|Price Per Lesson||< $0.01||$4 - $5||$30 - $50||Free|
|Money Back Guarantee||Sometimes||n/a|
|Number of Instructors||82||1 – 3||1||Zillions|
|Interaction with Instructors||Daily Webcam Sessions||Weekly|
|Professional Instructors||Luck of the Draw||Luck of the Draw|
|Learn Any Style||Sorta|
|Multiple Camera Angles||Sometimes||-||Sometimes|
|Learn in Sweatpants||Socially Unacceptable|
|Gasoline Needed||$0.00||$0.00||~$4 / gallon!||$0.00|
Mike H."I feel like a 12 year old kid with a new guitar!"
I am 66 years young and I still got it! I would have never known this if it had not been for Jamplay! I feel like a 12 year old kid with a new guitar! Ha! I cannot express enough how great you're website is! It is for beginners and advanced pickers! I am an advanced picker and thought I had lost it but thanks to you all, I found it again! Even though I only play by ear, I have been a member a whopping whole two weeks now and have already got Brent's country shuffle and country blues down and of course with embellishments. Thank you all for your wonderful program!
Greg J."With Jamplay I can fit in a random session when I have time and I can go at my own pace"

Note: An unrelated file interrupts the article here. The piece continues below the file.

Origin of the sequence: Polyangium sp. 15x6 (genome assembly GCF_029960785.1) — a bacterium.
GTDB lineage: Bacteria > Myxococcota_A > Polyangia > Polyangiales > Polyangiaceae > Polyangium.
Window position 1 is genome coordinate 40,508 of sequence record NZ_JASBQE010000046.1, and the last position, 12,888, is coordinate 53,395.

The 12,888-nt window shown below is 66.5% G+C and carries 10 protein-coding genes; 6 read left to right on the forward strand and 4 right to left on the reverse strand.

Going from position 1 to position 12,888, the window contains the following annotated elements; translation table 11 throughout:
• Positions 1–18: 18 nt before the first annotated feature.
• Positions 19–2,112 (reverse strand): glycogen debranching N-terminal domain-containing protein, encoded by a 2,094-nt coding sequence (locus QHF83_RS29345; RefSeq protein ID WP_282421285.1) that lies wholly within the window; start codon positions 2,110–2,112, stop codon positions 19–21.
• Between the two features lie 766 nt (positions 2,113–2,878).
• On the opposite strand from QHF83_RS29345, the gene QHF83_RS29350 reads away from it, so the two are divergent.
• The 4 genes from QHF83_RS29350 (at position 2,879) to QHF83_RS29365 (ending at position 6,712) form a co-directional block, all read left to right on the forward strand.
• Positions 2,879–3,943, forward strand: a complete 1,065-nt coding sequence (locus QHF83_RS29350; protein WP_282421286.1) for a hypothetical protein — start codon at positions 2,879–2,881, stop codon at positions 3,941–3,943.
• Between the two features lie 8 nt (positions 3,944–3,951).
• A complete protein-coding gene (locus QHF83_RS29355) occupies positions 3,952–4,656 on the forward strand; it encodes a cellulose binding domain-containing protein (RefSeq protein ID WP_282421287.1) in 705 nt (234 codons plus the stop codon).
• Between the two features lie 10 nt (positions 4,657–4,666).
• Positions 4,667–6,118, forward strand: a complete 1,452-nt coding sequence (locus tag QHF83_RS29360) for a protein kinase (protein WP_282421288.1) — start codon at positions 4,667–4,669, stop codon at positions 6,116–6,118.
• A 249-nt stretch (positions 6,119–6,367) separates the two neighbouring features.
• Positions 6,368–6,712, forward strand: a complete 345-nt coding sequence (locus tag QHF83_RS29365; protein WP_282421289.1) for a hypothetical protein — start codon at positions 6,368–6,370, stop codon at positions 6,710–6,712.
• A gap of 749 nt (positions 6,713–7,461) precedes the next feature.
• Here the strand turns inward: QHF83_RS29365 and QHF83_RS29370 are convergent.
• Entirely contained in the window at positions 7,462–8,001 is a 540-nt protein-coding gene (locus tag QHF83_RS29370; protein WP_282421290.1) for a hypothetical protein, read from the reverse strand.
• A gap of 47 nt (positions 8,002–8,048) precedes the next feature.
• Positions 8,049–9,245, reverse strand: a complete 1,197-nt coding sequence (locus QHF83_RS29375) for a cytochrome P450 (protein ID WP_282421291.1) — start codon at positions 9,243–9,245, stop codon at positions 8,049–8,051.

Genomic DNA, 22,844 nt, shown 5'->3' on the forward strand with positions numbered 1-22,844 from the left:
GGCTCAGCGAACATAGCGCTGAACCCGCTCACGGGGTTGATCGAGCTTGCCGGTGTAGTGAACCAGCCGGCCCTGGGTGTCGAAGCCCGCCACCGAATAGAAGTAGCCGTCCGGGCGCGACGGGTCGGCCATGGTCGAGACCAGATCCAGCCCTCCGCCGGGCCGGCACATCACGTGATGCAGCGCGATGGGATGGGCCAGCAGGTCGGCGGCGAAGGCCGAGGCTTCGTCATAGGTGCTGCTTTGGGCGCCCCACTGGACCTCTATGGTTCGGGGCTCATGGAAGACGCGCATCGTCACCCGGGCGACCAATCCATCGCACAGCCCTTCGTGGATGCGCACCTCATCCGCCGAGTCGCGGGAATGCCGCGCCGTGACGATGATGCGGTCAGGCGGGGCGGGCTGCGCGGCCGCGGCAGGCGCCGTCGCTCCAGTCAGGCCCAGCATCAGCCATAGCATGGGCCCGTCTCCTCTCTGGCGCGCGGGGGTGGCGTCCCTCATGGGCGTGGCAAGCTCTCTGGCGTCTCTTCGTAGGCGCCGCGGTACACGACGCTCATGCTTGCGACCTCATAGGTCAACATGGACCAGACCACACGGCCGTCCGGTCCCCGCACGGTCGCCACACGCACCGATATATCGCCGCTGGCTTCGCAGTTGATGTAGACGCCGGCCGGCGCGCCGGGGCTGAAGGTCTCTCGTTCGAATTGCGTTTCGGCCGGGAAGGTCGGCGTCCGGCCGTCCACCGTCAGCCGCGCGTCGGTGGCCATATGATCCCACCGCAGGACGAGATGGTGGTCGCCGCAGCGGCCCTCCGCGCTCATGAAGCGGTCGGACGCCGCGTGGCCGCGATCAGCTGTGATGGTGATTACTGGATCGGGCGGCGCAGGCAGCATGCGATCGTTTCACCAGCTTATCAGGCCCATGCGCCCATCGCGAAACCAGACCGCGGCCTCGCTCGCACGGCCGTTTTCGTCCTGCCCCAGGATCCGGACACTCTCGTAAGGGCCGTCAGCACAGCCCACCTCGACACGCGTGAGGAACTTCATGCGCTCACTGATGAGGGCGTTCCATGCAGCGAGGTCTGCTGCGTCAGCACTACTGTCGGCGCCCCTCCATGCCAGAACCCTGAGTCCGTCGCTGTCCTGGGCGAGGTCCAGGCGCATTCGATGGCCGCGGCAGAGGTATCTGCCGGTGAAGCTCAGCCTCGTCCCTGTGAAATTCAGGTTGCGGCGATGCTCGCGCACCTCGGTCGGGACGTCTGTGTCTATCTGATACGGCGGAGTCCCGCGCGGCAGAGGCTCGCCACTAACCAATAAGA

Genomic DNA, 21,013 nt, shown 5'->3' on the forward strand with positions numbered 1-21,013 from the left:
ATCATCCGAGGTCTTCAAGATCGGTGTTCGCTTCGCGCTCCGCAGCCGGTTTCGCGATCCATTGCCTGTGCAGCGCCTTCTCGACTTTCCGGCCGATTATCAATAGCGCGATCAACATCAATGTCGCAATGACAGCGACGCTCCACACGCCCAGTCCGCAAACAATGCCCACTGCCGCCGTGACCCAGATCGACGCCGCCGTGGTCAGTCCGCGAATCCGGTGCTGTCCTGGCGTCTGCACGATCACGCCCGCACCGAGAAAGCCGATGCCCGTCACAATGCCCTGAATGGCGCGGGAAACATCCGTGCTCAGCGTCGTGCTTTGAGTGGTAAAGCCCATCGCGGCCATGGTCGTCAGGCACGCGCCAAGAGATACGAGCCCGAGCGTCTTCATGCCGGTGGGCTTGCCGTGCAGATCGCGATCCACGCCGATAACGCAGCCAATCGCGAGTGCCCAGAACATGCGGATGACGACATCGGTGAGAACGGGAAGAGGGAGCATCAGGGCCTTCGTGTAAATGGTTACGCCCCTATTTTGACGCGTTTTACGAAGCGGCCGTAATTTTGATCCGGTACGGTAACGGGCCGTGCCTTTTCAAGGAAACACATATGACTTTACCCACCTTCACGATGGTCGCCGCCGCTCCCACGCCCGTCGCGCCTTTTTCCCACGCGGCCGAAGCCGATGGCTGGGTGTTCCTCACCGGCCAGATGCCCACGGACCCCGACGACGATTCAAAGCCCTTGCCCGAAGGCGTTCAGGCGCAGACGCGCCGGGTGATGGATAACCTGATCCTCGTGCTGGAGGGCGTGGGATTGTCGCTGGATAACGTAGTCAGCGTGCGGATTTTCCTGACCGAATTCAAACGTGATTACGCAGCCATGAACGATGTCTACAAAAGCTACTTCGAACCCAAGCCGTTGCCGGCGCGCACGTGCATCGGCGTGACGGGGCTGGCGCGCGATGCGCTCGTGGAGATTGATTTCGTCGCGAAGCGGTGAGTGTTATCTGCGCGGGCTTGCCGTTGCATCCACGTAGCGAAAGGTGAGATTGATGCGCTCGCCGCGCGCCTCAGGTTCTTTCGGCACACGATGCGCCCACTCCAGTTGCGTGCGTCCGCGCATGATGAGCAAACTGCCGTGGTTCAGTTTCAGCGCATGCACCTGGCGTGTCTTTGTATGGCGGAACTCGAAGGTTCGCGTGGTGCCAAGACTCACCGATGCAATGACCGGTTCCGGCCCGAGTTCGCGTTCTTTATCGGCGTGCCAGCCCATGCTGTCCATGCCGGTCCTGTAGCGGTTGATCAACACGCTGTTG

I'm a fifty eight year old newbie who owns a guitar which has been sitting untouched in a corner for about seven years now. Last weekend I got inspired to pick it up and finally learn how to play after watching an amazing Spanish guitarist on TV. So, here I am. I'm starting at the beginning with Steve Eulberg and I couldn't be happier (except for the sore fingers :) Some day I'm going to play like Steve! I'm self employed with a hectic schedule. With Jamplay I can fit in a random session when I have time and I can go at my own pace, rewinding and replaying the videos until I get it. This is a very enjoyable diversion from my work yet I still feel like I'm accomplishing something worthwhile. Thanks a lot, Greg
Bill"I believe this is the absolute best site for guitar students."
I am commenting here to tell you and everyone at JamPlay that I believe this is the absolute best site for guitar students. I truly enjoy learning to play the guitar on JamPlay.com. Yes, I said the words, ""enjoy learning."" It is by far the best deal for the money.